See Figures 1, 2, 3, 4 and 5
At the interval specified in the Maintenance Intervals chart, check the water pump, alternator, power steering pump (if equipped), air conditioning compressor (if equipped) and air pump (if equipped) drive belts for proper tension. Also look for signs of wear, fraying, separation, glazing, and so on, and replace the belts as required.
Belt tension should be checked with a gauge made for the purpose, while the engine is OFF. If a tension gauge is not available, tension can be checked with moderate thumb pressure applied to the belt at its longest span midway between pulleys. If the belt has a free span less than 12 inches, it should deflect approximately 1 /8- 1 /4 inch. If the span is longer than 12 inches, deflection can range between 1 /8 inch and 3 /8 inch.
See Figures 6, 7, 8, 9 and 10
REMOVAL & INSTALLATION
- Loosen the driven accessory's pivot and mounting bolts.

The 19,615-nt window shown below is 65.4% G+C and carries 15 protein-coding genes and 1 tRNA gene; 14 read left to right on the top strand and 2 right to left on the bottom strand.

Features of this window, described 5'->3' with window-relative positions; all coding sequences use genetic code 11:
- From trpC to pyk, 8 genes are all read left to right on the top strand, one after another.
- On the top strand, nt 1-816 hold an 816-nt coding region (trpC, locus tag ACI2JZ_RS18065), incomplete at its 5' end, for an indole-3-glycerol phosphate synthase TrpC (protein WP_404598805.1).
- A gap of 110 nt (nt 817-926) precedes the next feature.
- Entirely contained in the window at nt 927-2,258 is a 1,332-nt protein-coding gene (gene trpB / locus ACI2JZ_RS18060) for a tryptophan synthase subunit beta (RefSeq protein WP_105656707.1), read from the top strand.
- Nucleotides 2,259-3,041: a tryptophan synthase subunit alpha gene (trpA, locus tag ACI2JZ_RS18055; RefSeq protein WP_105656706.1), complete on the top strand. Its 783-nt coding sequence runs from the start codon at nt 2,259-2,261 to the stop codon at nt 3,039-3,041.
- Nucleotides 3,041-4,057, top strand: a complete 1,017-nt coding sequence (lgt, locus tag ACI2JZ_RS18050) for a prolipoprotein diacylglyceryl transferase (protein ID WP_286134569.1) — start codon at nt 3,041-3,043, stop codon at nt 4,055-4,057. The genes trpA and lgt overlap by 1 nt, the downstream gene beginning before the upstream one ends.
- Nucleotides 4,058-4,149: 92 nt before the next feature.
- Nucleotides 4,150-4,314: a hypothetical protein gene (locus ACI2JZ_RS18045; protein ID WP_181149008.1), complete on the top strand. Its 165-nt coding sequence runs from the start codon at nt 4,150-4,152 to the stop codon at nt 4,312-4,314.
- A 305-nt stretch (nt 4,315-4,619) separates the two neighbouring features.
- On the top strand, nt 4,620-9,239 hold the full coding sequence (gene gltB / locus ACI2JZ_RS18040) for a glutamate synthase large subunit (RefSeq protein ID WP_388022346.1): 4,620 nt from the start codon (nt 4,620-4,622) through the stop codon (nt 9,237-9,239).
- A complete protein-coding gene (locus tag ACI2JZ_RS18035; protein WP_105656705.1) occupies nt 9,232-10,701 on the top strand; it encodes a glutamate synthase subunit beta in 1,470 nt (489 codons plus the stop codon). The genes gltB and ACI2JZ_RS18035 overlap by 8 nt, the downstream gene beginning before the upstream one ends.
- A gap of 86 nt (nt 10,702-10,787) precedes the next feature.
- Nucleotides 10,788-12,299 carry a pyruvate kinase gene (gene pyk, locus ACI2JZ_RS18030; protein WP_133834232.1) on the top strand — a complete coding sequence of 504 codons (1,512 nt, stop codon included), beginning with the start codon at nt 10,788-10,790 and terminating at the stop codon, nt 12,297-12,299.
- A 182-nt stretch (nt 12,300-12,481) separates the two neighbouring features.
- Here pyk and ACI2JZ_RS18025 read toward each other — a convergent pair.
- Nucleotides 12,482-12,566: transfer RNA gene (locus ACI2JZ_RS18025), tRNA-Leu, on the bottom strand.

- Move the accessory toward the engine until enough slack is created to remove the belt from the pulley.
- Place the new belt over the pulley and move the accessory away from the engine until the tension is correct. You can use a wooden hammer handle, or broomstick, as a lever, but do not use anything metallic, such as a prybar.
- Tighten the bolts and recheck the tension. If new belts have been installed, run the engine for a few minutes. With the engine OFF, recheck and readjust the belt as necessary.
It is better to have belts too loose than too tight, because overly tight belts will lead to bearing failure, particularly in the water pump and alternator. However, loose belts place an extremely high impact load on the driven component due to the whipping action of the belt.